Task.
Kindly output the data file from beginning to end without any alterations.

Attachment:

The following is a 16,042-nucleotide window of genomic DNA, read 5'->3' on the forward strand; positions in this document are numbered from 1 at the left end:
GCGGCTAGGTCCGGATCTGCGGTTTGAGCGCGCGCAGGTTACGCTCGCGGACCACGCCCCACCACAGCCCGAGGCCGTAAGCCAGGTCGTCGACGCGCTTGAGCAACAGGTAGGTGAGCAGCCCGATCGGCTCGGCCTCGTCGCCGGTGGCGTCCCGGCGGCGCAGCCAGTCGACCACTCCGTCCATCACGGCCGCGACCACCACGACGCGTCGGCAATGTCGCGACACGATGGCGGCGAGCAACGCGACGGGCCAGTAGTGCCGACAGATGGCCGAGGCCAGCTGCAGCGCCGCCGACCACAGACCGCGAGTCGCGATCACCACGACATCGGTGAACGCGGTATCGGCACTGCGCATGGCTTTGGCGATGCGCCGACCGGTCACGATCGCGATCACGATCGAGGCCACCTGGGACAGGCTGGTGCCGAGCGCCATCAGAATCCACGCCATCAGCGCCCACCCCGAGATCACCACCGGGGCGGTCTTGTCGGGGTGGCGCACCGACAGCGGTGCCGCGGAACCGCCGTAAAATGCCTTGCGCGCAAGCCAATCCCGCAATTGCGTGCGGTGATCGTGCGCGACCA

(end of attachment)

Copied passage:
The following is a 16,042-nucleotide window of genomic DNA, read 5'->3' on the forward strand; positions in this document are numbered from 1 at the left end:
GCGGCTAGGTCCGGATCTGCGGTTTGAGCGCGCGCAGGTTACGCTCGCGGACCACGCCCCACCACAGCCCGAGGCCGTAAGCCAGGTCGTCGACGCGCTTGAGCAACAGGTAGGTGAGCAGCCCGATCGGCTCGGCCTCGTCGCCGGTGGCGTCCCGGCGGCGCAGCCAGTCGACCACTCCGTCCATCACGGCCGCGACCACCACGACGCGTCGGCAATGTCGCGACACGATGGCGGCGAGCAACGCGACGGGCCAGTAGTGCCGACAGATGGCCGAGGCCAGCTGCAGCGCCGCCGACCACAGACCGCGAGTCGCGATCACCACGACATCGGTGAACGCGGTATCGGCACTGCGCATGGCTTTGGCGATGCGCCGACCGGTCACGATCGCGATCACGATCGAGGCCACCTGGGACAGGCTGGTGCCGAGCGCCATCAGAATCCACGCCATCAGCGCCCACCCCGAGATCACCACCGGGGCGGTCTTGTCGGGGTGGCGCACCGACAGCGGTGCCGCGGAACCGCCGTAAAATGCCTTGCGCGCAAGCCAATCCCGCAATTGCGTGCGGTGATCGTGCGCGACCA